A memorable, sharp-edged satire about the television industry… MoreA memorable, sharp-edged satire about the television industry concerning a mysterious figure (Jake Gyllenhaal) who muscles his way into the Los Angeles night scene to capture some of the most horrific murders and accidents he can on film, so that he can sell them to a local television station and start his career as a professional "nightcrawler". The driving force behind this movie's success is Gyllenhaal's electric performance as someone who does not seem human, who instead seems to thrive and live off the pain and suffering of others so it can advance his hopes and dreams for his future. This is a scathing look at news and media and the lack of morality involved when it comes to death and getting the best "shot" possible, while not showing a genuine care whatsoever for the people involved in these sad events. There are a few Hollywood gimmicks thrown in to drive the story forward that seem a little forced, but otherwise this is a pretty biting, darkly funny take on a well-tread upon subject. This is a movie that is definitely worth a view.
An unforgettable near-masterpiece from the always reliable Bennett… MoreAn unforgettable near-masterpiece from the always reliable Bennett Miller concerning the story of John du Pont (Steve Carell) and his recruitment of Olympic wrestlers Mark (Channing Tatum) and Dave Schultz (Mark Ruffalo), as he hopes to lead the Olympic wrestling team back to glory in the 1988 Seoul Games even though du Pont shows clear signs of paranoia and insanity that threatens not only his vision, but his wrestlers' personal safety as well. Carell, in a career-changing performance, embodies a truly creepy, lonely, pathetic human being whose downward spiral is not that surprising considering his upbringing. Tatum finally proves his movie-star status with the best performance of his career as an insecure, hulking figure who has lived in his brother's shadow, while Ruffalo nearly steals the show as his much more friendly, compassionate older sibling. It is a slow-paced film and not for everyone, but Miller's firm grasp on the subject material, as well as his ability to make you feel for all the characters involved, makes this film truly memorable, with a haunting final sequence that will not leave one quickly.
An admirable film from the legendary Martin Scorsese about a troubled… MoreAn admirable film from the legendary Martin Scorsese about a troubled detective (Leonardo DiCaprio) who takes on a case at a psych ward on a remote island, before he starts to lose his grip on his sanity and what reality is anymore. This is a consistently interesting, thought-provoking, and ultimately soul-crushing movie that, while slowly paced, remains interesting throughout. It is no where near perfect or one of Scorsese's best films, but it is still a good one that deserves to be seen mainly because of DiCaprio's performance.
A consistently funny story concerning a backup quarterback (Warren… MoreA consistently funny story concerning a backup quarterback (Warren Beatty) for the St. Louis Rams who finally gets his chance to start for the team before he is killed in a car accident. However, when he arrives at Heaven's gates he is told that he was killed by accident, and is instead given a new body of an older rich man where he is still determined to get his old job with the Rams back. While there are plenty of plot holes if you look at it closely, this movie aims to be a comedy and it accomplishes just that. Beatty's character is likeable and easy to root for and there are enough interesting characters and situations that arise that make this film worthwhile.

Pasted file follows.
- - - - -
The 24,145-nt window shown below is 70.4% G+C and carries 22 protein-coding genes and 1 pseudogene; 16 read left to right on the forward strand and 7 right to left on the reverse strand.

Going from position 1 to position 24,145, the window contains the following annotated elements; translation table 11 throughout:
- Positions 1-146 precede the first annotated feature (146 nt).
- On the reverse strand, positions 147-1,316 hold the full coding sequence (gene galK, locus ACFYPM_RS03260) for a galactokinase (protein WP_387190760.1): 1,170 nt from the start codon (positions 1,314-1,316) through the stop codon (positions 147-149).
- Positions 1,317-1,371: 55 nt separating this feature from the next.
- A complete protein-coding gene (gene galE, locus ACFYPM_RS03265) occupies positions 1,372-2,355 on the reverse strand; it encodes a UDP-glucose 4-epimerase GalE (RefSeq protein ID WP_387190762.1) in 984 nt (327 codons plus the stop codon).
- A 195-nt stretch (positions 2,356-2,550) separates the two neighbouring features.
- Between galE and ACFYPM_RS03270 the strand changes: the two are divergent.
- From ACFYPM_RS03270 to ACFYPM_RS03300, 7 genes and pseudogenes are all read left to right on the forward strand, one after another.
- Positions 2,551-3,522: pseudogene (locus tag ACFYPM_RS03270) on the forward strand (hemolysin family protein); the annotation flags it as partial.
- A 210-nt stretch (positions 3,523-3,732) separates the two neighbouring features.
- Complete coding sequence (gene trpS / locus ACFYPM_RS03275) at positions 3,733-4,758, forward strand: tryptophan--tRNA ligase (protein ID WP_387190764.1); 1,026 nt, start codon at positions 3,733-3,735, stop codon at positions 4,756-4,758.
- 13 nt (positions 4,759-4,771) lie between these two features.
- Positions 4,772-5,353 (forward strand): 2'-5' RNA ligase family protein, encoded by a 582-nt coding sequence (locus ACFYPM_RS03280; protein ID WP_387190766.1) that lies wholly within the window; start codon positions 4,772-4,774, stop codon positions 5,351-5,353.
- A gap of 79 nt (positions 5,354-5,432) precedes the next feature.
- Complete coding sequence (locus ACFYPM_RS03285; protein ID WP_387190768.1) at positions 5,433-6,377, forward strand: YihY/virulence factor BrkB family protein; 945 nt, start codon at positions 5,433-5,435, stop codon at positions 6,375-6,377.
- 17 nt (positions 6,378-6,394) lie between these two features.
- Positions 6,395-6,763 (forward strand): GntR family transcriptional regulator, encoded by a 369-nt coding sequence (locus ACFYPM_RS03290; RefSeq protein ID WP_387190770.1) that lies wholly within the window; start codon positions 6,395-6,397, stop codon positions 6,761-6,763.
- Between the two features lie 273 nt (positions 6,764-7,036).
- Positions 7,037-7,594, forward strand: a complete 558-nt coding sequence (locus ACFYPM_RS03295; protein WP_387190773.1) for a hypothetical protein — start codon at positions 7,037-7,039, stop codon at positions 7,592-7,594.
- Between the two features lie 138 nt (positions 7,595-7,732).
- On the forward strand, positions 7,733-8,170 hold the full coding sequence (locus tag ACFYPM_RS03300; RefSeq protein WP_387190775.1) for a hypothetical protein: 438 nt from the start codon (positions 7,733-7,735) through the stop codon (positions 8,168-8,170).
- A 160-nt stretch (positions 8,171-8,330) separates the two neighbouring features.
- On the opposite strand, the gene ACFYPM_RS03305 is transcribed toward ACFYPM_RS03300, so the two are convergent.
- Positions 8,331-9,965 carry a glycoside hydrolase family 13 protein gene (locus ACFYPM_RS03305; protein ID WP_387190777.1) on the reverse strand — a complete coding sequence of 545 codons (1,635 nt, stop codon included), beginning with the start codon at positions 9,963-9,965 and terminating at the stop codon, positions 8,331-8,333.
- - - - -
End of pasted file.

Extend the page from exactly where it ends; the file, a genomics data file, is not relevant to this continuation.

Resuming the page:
An average though completely predictable comedy concerning a couple… MoreAn average though completely predictable comedy concerning a couple (Seth Rogen, Rose Byrne) attempting to leave their youth behind and start adulthood with a new child, only to have their lives disrupted when a noisy fraternity led by a charismatic leader (Zac Efron) move in next door to them. It has a few good laughs, especially Rogen who delivers some good one-liners that he probably came up with on the spot, but the movie basically runs its course after the first hour. It is nothing bad, but it is definitely derivative of the 'Jump Street" films in terms of its style, as Nicholas Stoller tries to harness that crazy creative energy and put together his own uniquely constructed comedy. He almost pulls it off, but if it's between seeing this or the 'Jump Street' films, I would probably take the latter.
A worthy addition to the X-Men franchise which successfully mixes in… MoreA worthy addition to the X-Men franchise which successfully mixes in time travel into its plot in an attempt to link the old X-Men movies to the current ones, something it pulls off marvelously. The heart of the characters, Wolverine (Hugh Jackman) returns here as the last hope for the mutants to maintain their existence, a feat that involves him going back to the 1970's and changing the past in order to improve the future for his kind. The special effects are fantastic, and the story remains entertaining and beautifully links the old with the new so well. The cast (notably Jackman, Patrick Stewart, and James McAvoy) holds the story together well, and if you are a fan of the comics you can't miss this movie.